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Medicaid Work Requirements: Implications for Low Income Women’s Coverage

This data note documents differences by sex in the work status of non-elderly (19-64) adult Medicaid enrollees who were not receiving Supplemental Security Income (SSI) and were not dually eligible for Medicare in 2019, and highlights differences between different subgroups of women and by parenting status.

Medicaid Work Requirements at the U.S. Supreme Court

Though the Trump Administration has left office, the Supreme Court is set to decide whether Medicaid work requirements – a controversial policy advanced by the Trump Administration – are legal.

The Landscape of Medicaid Demonstration Waivers Ahead of the 2020 Election

As the Trump administration reaches the end of its first term, this issue brief considers the landscape of approved and pending Section 1115 Medicaid demonstration waivers under this administration and how the November 2020 presidential election may impact this landscape.

A Reconfigured U.S. Supreme Court: Implications for Health Policy

U.S. Supreme Court decisions shape health policy in important ways. The nomination of Judge Amy Coney Barrett, if confirmed, is expected to establish a solid 6:3 conservative majority that could affect case outcomes in several areas. This issue brief considers the potential implications of a reconfigured Court for health policy issues, including those already on the Court’s docket for the coming term and those that the Court may choose to consider in this term or in the future.

3 Key Questions About the Arkansas Medicaid Work and Reporting Requirements Case

This issue brief answers three key questions about the implications of the appeals court’s decision setting aside the Health and Human Services (HHS) Secretary’s approval of a Section 1115 Medicaid waiver amendment that included work and reporting requirements and restriction of retroactive coverage in Arkansas.

Medicaid Work Requirements and People with HIV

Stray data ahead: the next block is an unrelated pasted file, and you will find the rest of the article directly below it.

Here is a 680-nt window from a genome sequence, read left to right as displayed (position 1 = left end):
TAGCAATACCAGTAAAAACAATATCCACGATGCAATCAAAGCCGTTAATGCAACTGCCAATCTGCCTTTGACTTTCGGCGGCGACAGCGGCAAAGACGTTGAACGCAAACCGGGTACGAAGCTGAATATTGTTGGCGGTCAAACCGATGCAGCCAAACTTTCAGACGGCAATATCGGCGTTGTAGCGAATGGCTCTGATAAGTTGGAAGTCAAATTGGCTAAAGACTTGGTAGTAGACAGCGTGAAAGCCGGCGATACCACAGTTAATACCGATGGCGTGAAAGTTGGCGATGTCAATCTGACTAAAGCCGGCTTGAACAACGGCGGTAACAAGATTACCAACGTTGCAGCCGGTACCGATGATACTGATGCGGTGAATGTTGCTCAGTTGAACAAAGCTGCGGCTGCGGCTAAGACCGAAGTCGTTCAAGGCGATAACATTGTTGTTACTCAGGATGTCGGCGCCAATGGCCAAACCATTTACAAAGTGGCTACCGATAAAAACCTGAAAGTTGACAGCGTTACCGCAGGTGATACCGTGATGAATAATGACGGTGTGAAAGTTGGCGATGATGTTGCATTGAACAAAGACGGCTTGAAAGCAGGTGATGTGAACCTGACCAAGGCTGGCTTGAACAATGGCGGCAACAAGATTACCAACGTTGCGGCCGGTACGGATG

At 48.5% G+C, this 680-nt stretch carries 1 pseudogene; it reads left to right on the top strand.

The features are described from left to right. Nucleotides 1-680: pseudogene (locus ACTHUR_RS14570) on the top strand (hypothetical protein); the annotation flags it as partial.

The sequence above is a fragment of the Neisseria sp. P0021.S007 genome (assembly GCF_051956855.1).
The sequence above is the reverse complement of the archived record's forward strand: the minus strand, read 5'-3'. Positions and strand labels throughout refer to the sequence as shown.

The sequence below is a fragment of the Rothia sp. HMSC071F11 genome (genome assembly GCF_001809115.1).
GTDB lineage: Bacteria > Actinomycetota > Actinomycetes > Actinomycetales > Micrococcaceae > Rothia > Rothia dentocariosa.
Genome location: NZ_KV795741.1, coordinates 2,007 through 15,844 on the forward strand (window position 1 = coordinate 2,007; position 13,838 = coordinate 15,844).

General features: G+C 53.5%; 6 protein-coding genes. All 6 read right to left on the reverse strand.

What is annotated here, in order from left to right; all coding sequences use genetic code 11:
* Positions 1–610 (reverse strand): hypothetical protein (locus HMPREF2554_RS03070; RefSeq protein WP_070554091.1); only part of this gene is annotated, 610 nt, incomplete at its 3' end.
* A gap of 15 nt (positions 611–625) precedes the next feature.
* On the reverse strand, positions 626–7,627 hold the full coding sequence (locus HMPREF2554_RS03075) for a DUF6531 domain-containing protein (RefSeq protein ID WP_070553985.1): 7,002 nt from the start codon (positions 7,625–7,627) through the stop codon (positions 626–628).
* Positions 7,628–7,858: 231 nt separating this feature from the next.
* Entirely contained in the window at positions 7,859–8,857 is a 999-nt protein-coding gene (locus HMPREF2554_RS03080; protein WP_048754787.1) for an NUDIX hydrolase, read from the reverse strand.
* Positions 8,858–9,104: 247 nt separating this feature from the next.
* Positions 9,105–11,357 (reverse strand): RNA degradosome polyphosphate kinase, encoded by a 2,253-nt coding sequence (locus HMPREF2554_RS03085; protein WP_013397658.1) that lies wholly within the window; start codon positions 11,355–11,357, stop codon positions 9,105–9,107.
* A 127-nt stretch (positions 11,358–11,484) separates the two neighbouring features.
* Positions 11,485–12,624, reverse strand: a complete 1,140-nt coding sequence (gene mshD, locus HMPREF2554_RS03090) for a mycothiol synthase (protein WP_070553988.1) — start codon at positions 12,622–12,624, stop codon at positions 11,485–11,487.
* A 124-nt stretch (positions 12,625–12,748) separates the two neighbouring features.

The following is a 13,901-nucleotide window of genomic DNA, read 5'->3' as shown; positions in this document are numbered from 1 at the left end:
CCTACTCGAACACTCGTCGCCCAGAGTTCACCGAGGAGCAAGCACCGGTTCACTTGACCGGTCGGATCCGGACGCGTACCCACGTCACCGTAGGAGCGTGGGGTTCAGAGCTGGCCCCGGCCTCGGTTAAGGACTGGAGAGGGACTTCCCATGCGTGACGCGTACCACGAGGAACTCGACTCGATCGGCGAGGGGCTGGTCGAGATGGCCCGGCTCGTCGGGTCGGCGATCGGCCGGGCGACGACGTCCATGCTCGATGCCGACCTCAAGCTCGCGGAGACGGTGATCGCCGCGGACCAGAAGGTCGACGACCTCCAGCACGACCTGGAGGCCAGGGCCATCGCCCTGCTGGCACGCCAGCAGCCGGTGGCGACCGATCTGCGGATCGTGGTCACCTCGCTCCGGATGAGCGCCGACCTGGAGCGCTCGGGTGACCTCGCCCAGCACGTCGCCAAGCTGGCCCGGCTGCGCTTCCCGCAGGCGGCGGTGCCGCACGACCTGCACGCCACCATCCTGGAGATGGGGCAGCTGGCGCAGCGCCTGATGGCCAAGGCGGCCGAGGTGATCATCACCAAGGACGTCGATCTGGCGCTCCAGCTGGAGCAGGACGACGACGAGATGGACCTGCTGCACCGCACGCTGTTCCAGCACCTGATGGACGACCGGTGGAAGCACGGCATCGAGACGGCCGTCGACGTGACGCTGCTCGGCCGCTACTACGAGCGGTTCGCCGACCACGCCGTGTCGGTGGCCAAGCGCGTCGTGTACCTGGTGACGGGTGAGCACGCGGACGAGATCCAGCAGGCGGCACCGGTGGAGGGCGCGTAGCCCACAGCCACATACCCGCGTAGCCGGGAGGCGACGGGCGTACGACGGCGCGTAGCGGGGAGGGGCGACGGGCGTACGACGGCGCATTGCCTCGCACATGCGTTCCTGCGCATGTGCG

This data note examines the potential implications of work requirements for people with HIV, a population that relies heavily on Medicaid and for whom there are important clinical and public health reasons for maintaining consistent access to insurance coverage and HIV care.

Supporting Work without the Requirement: State and Managed Care Initiatives

The Centers for Medicare and Medicaid Services (CMS) continues to promote state adoption of work and reporting requirements as a condition of Medicaid eligibility for certain nonelderly adults, although several such waivers have been set aside by federal courts. While most Medicaid adults are already working, some states and health plans have developed voluntary work support programs for nonelderly adults who qualify for Medicaid through non-disability pathways. These programs offer services that support work without conditioning Medicaid eligibility on having a job. This brief examines opportunities for and limitations on federal and state support of such programs, highlights several state and health plan initiatives, and explores their common themes.

Disability and Technical Issues Were Key Barriers to Meeting Arkansas’ Medicaid Work and Reporting Requirements in 2018

This issue brief analyzes the impact of the four measures intended to safeguard coverage for people with disabilities and others who should not have been subject to the work and reporting requirements. It draws on data newly available from Arkansas’ 2018 annual waiver report to CMS and monthly data released by the state while the requirements were in effect. The data reveal that few people used these safeguard measures relative to the number of people who lost coverage due to the new requirements. Among those who accessed the safeguards, the vast majority did so due to disability/other health issues or technical issues such as those related to reporting.

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Filling the need for trusted information on national health issues, the Kaiser Family Foundation is a nonprofit organization based in San Francisco, California.